Like much of the nation, Alaska’s population is rapidly aging, which raises particular challenges for the growing number who have never had children.

For the past decade, Alaska has had the fastest growing senior population per capita in the nation, with those 60 and older now representing nearly 20% of the state’s overall population of 730,000 residents.

A new report from the U.S. Census Bureau finds that a rising number of these aging seniors will grow older without adult children to care for them or provide daily help. This is due to a decades-long decline in marriage and childbearing.

As of 2018, there were 92.2 million Americans aged 55 and older. Of these, 15.2 million were childless. This number is expected to rapidly increase in the coming years, as younger adults are even less inclined to have children.

About four in 10 childless older Americans now live alone, compared to just two in 10 who have adult children. Childless adults are also less likely to have gotten married and therefore less likely to live with a spouse who they can rely upon for help.

Not only do childless adults have fewer family members to call on, they’re also more likely to live in poverty than their child rearing counterparts, Census data reveals.

The lack of a traditional family safety nets for aging Americans presents significant social challenges in the years ahead, especially given the high cost of senior housing and nursing care facilities. In Alaska, the average cost of a private nursing home room was roughly $437,000 a year in 2020. Assisted living home cost nearly 80,000 that year, and home health care was $64,000.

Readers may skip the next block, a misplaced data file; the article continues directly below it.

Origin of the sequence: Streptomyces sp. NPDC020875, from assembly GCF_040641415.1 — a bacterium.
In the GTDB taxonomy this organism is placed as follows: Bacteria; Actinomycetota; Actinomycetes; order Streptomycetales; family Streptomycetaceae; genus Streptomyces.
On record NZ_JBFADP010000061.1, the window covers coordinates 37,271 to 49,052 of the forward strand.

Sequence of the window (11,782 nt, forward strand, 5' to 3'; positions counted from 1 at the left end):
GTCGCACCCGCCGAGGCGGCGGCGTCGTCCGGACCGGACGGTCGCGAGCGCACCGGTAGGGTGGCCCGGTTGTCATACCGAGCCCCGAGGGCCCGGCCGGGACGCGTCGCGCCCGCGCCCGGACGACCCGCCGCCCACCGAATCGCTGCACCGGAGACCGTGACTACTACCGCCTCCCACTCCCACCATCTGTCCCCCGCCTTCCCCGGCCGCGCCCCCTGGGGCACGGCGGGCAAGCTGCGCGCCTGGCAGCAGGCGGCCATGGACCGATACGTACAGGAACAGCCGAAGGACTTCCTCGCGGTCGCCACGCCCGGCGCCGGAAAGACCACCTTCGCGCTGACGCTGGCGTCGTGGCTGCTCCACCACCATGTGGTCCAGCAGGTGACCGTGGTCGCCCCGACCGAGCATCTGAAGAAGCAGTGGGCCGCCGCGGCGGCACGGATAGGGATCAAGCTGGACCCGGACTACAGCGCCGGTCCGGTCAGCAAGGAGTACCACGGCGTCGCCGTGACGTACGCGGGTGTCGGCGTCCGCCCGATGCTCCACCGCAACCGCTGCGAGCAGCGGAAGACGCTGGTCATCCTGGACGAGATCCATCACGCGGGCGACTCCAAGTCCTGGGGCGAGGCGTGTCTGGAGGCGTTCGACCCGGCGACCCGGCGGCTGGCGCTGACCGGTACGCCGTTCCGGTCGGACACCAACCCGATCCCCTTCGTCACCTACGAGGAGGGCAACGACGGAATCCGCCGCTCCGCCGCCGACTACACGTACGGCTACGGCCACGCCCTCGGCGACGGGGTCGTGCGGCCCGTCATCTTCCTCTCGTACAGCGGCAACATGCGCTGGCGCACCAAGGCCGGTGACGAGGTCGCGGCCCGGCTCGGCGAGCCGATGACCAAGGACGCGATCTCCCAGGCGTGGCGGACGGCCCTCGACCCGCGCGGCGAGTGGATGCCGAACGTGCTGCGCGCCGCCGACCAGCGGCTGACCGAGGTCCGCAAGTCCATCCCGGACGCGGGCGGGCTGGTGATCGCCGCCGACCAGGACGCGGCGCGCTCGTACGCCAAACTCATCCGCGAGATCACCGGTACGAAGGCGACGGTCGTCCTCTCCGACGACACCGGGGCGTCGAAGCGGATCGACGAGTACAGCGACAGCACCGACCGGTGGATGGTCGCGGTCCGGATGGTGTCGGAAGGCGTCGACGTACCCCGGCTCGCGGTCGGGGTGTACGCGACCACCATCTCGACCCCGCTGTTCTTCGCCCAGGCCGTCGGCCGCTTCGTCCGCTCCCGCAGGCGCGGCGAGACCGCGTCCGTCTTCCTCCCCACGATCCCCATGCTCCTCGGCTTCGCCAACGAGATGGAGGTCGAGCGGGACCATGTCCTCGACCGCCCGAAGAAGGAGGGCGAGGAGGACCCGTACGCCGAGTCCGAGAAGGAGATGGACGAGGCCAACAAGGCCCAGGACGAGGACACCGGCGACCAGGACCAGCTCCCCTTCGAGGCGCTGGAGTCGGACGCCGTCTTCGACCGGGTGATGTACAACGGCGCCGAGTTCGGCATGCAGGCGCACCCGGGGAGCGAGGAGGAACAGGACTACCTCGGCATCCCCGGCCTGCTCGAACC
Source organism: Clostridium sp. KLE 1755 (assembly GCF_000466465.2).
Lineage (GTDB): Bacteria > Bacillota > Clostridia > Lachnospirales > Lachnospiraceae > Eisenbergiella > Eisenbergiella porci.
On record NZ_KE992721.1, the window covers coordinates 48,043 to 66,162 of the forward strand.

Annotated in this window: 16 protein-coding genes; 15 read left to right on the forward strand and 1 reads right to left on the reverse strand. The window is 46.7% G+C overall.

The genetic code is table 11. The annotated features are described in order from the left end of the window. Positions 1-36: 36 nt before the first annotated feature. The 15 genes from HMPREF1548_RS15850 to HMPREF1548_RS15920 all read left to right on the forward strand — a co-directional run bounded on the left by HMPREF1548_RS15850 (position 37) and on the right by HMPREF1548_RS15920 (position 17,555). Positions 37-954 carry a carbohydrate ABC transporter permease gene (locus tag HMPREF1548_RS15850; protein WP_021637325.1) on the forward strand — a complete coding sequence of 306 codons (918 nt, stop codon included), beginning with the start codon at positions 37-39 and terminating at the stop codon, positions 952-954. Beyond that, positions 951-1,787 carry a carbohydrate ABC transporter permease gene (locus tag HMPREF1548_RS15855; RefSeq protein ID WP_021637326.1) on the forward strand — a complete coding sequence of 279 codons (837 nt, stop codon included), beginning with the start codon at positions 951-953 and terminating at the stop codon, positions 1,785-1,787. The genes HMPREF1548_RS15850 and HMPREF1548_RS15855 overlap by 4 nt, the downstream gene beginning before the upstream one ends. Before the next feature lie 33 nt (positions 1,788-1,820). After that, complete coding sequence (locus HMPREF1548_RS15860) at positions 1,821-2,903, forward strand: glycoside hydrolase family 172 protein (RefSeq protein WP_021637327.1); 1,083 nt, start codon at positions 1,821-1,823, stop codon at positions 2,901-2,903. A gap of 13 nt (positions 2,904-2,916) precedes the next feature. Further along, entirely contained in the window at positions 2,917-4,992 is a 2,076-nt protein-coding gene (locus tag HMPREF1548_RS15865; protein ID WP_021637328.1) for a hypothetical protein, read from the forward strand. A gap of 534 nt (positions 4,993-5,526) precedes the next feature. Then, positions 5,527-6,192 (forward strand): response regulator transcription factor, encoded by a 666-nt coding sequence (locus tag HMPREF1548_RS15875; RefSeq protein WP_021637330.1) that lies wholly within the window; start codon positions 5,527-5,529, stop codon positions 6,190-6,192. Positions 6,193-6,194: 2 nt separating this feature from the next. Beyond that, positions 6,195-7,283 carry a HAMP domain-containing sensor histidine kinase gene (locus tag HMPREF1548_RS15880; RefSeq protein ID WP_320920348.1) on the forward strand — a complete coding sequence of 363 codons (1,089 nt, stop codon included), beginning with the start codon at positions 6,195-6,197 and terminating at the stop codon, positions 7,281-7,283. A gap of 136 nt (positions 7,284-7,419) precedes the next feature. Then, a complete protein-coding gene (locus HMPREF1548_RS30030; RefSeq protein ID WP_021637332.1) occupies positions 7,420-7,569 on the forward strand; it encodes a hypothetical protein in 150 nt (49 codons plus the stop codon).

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Childless Alaska seniors more likely to grow old alone

Joel Davidson
Joel is Editor-in-Chief of the Alaska Watchman. Joel is an award winning journalist and has been reporting for over 24 years, He is a proud father of 8 children, and lives in Palmer, Alaska.


  • Jen says:

    I wonder how much of this includes fatherless and motherless children? If the senior today was not much a parent then good chance they will end up alone.

  • Elizabeth Henry says:

    Heart wrenching but there are ways seniors can get plugged in for relationship and support. Being involved in a church, being active in senior center, or civic activities can develop relationship which also can allow need to be known. Often seniors don’t want to ask for help. Matsu Regional used to offer a monthly gathering called ‘Senior Circle’ , put on hold due to Covid, that offered speakers each month on various topics of senior interest, as well as a luncheon and visiting time. This monthly group was more than educational as it allowed for friendship and support among those that faithfully attended. Such activities are worthwhile, enriching and help seniors stay connected.

  • Proud Alaskan says:

    I know personally lots of seniors yes 95 years olds
    Plus the 93 year old she stills drives, now that’s crazy right
    We all need love❤️
    So if you can help or just listen to there stores it would be so awesome
    What did Jesus say,
    Do unto others as you would have them do unto you.
    Yes we’re are all getting older

  • Mark Dundore says:

    If fewer people decided in favor of infanticide, more of them might have adult children. 1206 were killed last year in Alaska…

  • Natural Alaskan says:

    What is the benefit of having adult children if they are just gonna stick you in a nursing home?